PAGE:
Also unknown right now are key details like why shots were fired or how many shots were fired. One witness describing a chaotic scene to CNN.


UNIDENTIFIED FEMALE: I heard one shot and I looked up and ran down here. By the time I got down here, they were standing behind his car, he was trying to get away. They stood behind him. I couldn't tell you who shot him, I couldn't do that. But one of the officers or maybe a couple shot him, because it was 14 shell casings right here.

REPORTER: Do you know how many deputies were here if --

UNIDENTIFIED FEMALE: Oh, my God, behind him? Whoa! I want to say it was about four or five.


BURNETT: Dianne Gallagher is OUTFRONT in Elizabeth City tonight.

And, Dianne, you're there on the ground, now there's growing calls to find out more to see this video, we need a court order to find out what happened. So much of these hinges on that body camera video, right, that we just don't have.

DIANNE GALLAGHER, CNN NATIONAL CORRESPONDENT: That's right, Erin. And look, the people who are out here right now in Elizabeth City are sort of in the heart of Elizabeth City, North Carolina, right now. You can see that we shut down an interstate here. They're here because -- excuse me, not an interstate, the inner workings of the city here, it's a street and intersection.

The reason why they say they're here is not just to say the name of Andrew Brown, Jr., but they want answers, and they want the sheriff to give answers directly. The sheriff has been speaking on these Facebook videos and these press conferences and not speaking to the community.

Now, as you can see, I've got this intersection. There's one down there as well. I've got Quentin Jackson here with me.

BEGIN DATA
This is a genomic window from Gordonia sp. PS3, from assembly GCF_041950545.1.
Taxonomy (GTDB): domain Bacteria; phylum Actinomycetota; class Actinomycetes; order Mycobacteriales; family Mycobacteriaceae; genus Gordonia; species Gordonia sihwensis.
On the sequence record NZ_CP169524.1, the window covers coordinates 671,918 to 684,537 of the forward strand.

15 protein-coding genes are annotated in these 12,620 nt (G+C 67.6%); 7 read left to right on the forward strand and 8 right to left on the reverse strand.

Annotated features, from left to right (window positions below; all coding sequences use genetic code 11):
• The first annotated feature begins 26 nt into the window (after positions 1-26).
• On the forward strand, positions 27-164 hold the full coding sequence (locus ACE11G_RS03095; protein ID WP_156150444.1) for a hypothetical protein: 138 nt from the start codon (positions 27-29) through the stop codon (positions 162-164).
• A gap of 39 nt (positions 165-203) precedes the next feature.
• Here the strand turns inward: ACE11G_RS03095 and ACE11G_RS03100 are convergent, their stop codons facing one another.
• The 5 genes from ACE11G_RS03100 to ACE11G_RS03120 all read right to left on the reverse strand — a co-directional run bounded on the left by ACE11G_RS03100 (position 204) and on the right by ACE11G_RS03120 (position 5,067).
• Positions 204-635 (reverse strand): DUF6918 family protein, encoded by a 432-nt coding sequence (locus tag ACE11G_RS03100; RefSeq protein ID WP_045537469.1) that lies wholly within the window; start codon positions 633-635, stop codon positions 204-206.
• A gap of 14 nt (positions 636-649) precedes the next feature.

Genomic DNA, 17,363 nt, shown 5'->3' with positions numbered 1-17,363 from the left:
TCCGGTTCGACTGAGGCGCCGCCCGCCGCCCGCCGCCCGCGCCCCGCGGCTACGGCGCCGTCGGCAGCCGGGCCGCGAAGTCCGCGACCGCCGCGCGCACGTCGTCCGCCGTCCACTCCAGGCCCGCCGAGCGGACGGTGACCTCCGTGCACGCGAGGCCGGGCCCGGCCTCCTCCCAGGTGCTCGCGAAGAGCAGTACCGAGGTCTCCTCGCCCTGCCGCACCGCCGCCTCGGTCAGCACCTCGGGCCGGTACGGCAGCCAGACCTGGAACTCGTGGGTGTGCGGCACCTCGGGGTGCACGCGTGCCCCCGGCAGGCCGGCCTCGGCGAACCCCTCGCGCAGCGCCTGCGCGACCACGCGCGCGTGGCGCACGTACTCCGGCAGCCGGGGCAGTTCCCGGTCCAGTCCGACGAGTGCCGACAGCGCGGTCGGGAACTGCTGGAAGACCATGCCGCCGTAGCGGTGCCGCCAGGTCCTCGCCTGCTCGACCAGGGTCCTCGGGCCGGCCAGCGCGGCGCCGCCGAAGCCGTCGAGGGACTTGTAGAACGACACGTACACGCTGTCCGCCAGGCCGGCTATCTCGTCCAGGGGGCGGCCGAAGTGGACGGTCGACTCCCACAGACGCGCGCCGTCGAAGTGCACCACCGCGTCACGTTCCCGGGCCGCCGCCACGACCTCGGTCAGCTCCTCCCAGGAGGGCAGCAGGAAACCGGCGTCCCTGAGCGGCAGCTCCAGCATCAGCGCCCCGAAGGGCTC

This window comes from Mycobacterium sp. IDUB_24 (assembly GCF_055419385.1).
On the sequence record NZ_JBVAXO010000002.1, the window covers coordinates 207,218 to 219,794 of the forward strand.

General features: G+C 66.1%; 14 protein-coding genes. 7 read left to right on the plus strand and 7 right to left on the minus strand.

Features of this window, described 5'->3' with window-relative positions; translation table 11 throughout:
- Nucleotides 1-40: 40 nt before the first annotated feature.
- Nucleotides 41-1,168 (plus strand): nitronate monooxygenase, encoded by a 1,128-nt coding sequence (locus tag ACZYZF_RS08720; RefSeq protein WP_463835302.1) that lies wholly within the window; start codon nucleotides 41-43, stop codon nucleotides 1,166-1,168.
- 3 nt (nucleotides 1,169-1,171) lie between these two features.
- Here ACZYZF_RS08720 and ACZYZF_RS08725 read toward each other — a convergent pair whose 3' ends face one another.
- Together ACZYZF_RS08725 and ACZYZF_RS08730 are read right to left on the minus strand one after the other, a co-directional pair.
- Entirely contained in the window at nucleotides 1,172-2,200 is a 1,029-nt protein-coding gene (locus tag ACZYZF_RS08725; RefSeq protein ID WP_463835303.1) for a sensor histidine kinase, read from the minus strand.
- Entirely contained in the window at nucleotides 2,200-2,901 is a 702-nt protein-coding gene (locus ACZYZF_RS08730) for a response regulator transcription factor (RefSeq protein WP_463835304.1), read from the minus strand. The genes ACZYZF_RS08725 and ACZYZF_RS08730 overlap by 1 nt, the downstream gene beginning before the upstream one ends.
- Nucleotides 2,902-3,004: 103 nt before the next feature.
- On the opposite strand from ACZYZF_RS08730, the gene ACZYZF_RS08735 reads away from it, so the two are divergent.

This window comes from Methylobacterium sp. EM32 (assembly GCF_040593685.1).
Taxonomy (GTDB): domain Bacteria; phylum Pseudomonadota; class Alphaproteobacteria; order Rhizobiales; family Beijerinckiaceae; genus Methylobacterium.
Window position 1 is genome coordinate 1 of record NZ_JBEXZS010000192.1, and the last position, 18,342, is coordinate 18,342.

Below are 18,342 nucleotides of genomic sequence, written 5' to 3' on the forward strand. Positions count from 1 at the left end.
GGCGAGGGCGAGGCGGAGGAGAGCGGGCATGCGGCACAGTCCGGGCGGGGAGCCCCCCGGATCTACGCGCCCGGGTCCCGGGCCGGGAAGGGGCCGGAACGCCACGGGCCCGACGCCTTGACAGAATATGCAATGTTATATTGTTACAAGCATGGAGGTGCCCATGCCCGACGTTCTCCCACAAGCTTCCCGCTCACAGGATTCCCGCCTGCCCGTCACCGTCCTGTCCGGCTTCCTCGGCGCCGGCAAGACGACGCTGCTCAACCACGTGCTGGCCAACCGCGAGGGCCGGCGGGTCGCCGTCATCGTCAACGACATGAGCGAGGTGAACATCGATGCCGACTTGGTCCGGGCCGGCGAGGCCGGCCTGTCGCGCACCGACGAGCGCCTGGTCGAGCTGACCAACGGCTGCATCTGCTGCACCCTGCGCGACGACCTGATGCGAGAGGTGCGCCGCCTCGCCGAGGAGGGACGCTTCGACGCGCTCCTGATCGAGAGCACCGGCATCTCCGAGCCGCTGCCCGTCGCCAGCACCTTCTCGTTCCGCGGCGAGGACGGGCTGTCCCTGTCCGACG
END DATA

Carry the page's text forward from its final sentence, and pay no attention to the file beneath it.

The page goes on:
And, Quentin, not only did you know Andrew Brown, but you're out here demanding information, demanding that they tell you more, right?

QUENTIN JACKSON, REGIONAL DIRECTOR, NATIONAL BLACK CAUCUS OF LOCAL ELECTED OFFICIALS: That's right. We want them to come out. We don't have Facebook posts. The sheriff was elected by the people, so he needs to come out here and he needs to answer these folks' questions.

When you look around, you see sheriff deputies from all over. But yet, the Pasquotank County sheriff is not out here. We understand he said that we're getting death threats or whatever. That hasn't come from anybody out here because we've been out here for two days and everybody out here has been very, very peaceful, we've been very, very respectful.

Of course, we have community leaders out here just in case any outsiders come from out of time and want to be to not be peaceful, we're going to get them. GALLAGHER: Tell me about Andrew Brown real quick. I want you to tell me about Andrew.

JACKSON: So, Andrew Brown was a guy who you knew, he was the first one. You see by every morning that was going to post on Facebook. He was a father, he was a grandfather, he was just a loving guy.

But we're a very small community. Elizabeth City, there's under 20,000 people. So we all knew Andrew. So, no, Andrew knew that he did not carry a weapon. We know that the local police department knew Andrew Brown wasn't a person known to carry weapons.

So, even though it's out there like that, you have to understand that it's hard for us to wrap around that deputies just shoot a guy who was known in the community not to carry a weapon. So, that is reason why we want answers.

We're going to miss Andrew. We're going to miss riding around smiling. We're going to miss the BMW. Just a fun loving guy and a very family oriented guy. Go ahead.

GALLAGHER: Erin, I mean, that is what we're hearing from everybody, Erin, is that Andrew Brown loved his children, that he loved his grandchildren.


I was told that he didn't get a chance to meet his second grandchild, who was just 2 months old, that he was killed before he had that chance to meet his second grandchild. But he was so proud of his grandchildren and his children, and that is what people remember him most by, is just what a dedicated father he was and how much he'll be missed by his children.